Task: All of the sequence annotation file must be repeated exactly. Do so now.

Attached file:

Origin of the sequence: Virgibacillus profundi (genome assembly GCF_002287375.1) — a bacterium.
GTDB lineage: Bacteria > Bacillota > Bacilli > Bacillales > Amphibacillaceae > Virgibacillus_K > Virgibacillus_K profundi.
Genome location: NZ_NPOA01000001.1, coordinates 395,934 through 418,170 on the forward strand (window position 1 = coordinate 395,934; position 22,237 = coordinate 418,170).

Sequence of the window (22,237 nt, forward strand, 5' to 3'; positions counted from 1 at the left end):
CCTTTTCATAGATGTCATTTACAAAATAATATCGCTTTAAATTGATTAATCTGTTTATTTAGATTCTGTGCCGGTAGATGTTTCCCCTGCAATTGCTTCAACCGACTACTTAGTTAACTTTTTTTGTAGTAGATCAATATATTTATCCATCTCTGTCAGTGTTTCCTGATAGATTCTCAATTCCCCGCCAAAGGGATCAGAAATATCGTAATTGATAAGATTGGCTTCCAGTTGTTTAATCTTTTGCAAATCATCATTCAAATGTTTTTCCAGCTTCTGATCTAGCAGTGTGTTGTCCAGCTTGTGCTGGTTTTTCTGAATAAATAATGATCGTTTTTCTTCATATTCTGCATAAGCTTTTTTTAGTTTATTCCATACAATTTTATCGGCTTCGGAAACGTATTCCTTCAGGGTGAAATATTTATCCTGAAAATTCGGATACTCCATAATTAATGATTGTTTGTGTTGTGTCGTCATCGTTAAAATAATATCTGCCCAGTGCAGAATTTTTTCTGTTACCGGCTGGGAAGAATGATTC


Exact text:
Origin of the sequence: Virgibacillus profundi (genome assembly GCF_002287375.1) — a bacterium.
GTDB lineage: Bacteria > Bacillota > Bacilli > Bacillales > Amphibacillaceae > Virgibacillus_K > Virgibacillus_K profundi.
Genome location: NZ_NPOA01000001.1, coordinates 395,934 through 418,170 on the forward strand (window position 1 = coordinate 395,934; position 22,237 = coordinate 418,170).

Sequence of the window (22,237 nt, forward strand, 5' to 3'; positions counted from 1 at the left end):
CCTTTTCATAGATGTCATTTACAAAATAATATCGCTTTAAATTGATTAATCTGTTTATTTAGATTCTGTGCCGGTAGATGTTTCCCCTGCAATTGCTTCAACCGACTACTTAGTTAACTTTTTTTGTAGTAGATCAATATATTTATCCATCTCTGTCAGTGTTTCCTGATAGATTCTCAATTCCCCGCCAAAGGGATCAGAAATATCGTAATTGATAAGATTGGCTTCCAGTTGTTTAATCTTTTGCAAATCATCATTCAAATGTTTTTCCAGCTTCTGATCTAGCAGTGTGTTGTCCAGCTTGTGCTGGTTTTTCTGAATAAATAATGATCGTTTTTCTTCATATTCTGCATAAGCTTTTTTTAGTTTATTCCATACAATTTTATCGGCTTCGGAAACGTATTCCTTCAGGGTGAAATATTTATCCTGAAAATTCGGATACTCCATAATTAATGATTGTTTGTGTTGTGTCGTCATCGTTAAAATAATATCTGCCCAGTGCAGAATTTTTTCTGTTACCGGCTGGGAAGAATGATTC